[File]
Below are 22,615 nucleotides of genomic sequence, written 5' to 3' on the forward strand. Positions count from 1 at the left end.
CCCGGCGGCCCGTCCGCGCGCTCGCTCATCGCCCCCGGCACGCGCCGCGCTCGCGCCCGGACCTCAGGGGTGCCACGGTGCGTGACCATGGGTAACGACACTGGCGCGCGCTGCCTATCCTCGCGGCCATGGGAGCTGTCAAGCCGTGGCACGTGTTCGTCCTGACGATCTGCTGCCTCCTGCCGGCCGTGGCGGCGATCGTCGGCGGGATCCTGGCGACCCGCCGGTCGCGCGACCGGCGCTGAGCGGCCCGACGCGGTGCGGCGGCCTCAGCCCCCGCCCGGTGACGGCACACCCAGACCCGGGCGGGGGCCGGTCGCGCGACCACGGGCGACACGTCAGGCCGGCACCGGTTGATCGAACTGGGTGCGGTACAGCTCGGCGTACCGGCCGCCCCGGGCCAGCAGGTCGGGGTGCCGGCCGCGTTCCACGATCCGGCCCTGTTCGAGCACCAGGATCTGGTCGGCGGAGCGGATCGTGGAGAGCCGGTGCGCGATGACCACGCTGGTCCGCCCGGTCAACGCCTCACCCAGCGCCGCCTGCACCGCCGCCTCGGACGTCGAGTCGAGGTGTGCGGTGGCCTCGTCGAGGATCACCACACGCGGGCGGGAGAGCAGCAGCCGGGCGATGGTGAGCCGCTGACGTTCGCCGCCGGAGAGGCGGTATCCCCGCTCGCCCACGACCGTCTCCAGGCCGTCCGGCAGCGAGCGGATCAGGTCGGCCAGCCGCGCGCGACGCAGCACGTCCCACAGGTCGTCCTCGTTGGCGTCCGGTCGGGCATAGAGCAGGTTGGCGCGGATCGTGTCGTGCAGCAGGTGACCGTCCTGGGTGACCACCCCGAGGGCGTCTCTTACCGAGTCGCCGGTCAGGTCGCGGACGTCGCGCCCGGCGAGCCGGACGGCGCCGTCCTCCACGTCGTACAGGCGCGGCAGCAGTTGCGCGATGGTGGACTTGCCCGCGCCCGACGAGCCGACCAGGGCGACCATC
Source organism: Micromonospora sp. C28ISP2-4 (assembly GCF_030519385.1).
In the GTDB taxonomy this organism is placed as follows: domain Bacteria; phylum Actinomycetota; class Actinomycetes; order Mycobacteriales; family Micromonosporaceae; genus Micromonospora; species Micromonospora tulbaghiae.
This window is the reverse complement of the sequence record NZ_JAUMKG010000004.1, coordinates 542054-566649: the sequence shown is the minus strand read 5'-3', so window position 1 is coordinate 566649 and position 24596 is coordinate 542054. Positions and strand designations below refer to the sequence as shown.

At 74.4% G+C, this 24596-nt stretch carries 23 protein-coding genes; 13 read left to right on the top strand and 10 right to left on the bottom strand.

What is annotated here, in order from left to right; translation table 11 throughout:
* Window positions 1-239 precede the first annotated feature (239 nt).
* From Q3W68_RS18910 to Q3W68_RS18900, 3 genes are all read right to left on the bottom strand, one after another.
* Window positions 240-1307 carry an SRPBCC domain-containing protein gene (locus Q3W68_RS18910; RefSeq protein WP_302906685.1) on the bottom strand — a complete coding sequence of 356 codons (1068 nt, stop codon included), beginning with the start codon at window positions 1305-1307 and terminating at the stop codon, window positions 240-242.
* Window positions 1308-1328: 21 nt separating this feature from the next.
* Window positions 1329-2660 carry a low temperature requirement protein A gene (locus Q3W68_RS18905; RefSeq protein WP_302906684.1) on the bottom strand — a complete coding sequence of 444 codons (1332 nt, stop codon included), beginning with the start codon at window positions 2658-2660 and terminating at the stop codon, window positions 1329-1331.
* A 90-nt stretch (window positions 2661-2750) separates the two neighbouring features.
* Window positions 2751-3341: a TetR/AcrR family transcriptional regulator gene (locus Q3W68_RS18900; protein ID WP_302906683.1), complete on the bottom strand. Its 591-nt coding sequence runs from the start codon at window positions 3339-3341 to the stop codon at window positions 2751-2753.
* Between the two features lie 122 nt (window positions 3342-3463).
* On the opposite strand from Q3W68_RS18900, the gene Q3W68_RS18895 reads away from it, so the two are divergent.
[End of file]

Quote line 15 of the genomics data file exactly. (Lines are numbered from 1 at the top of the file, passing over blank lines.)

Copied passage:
* Between the two features lie 122 nt (window positions 3342-3463).